Blood-testis barrier dynamics are regulated by {alpha}2-macroglobulin via the c-Jun N-terminal protein kinase pathway.

Endocrinology

PubMedID: 15618353

Wong CH, Mruk DD, Siu MK, Cheng CY. Blood-testis barrier dynamics are regulated by {alpha}2-macroglobulin via the c-Jun N-terminal protein kinase pathway. Endocrinology. 2005;146(4):1893-908.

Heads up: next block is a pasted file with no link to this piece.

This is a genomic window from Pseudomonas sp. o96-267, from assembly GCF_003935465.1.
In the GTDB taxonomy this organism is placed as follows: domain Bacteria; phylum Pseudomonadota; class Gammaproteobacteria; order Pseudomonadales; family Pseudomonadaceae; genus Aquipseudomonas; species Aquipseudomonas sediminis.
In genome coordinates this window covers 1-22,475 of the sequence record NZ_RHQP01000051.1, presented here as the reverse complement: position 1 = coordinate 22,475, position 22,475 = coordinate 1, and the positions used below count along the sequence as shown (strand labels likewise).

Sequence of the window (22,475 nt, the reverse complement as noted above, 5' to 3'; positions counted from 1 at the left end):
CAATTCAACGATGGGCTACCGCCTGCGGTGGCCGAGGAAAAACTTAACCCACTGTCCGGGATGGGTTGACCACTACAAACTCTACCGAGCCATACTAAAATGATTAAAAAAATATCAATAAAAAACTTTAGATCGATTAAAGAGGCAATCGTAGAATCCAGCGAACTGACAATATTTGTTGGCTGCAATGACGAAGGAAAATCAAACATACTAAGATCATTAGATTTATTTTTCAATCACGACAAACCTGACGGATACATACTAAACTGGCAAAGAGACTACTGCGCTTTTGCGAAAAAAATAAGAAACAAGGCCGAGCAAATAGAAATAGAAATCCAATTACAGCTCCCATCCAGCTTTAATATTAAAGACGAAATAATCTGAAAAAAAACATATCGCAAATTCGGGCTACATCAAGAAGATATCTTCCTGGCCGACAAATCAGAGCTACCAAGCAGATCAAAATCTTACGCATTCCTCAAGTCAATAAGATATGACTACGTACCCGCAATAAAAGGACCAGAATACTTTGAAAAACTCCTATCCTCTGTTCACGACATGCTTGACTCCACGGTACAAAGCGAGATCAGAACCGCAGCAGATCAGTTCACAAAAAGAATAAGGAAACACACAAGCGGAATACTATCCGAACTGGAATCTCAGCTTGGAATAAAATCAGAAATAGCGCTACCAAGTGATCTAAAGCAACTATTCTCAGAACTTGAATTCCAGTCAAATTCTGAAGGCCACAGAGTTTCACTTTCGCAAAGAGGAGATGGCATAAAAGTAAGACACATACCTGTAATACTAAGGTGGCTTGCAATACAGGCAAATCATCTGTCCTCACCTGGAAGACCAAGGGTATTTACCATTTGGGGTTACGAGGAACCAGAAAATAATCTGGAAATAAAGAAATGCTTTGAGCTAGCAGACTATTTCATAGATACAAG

The blood-testis barrier (BTB), in contrast to the blood-brain and blood-retina barriers, is composed of coexisting tight junctions, gap junctions, and basal ectoplasmic specializations, a testis-specific type of adherens junction. Recent studies showed that BTB restructuring that facilitates germ cell migration during spermatogenesis involves proteolysis, an event that is usually restricted to the cell-matrix interface in other epithelia. For instance, a surge in alpha(2)-macroglobulin (alpha(2)-MG), a protease inhibitor produced by Sertoli cells, was detected at the Sertoli-Sertoli and Sertoli-germ cell interface in the epithelium during cadmium chloride-induced BTB disruption in adult rats. It is thus proposed that the increase in alpha(2)-MG is crucial for protecting the epithelium from unwanted proteolysis as well as regulating the availability of cytokines that affect junction turnover. Although both tight junction and adherens junction dynamics at the BTB are regulated via the p38 MAPK signaling pathway, the mechanism(s) that regulates alpha(2)-MG is entirely unknown. In this study, we have shown that by administering dimethylaminopurine, a c-Jun N-terminal protein kinase (JNK) inhibitor, to the testis, JNK activity was blocked specifically and alpha(2)-MG production was inhibited, worsening the cadmium chloride-induced damage to the epithelium. Studies coupled with inhibitors, immunoblottings, and immunofluorescent and electron microscopy have unequivocally demonstrated that the JNK signaling pathway is a putative regulatory pathway for alpha(2)-MG production in the testis. This finding illustrates for the first time that a cell-matrix restructuring event occurs in normal cell physiology at the cell-cell interface in the testis, highlighting the significance of alpha(2)-MG in the regulation of BTB function.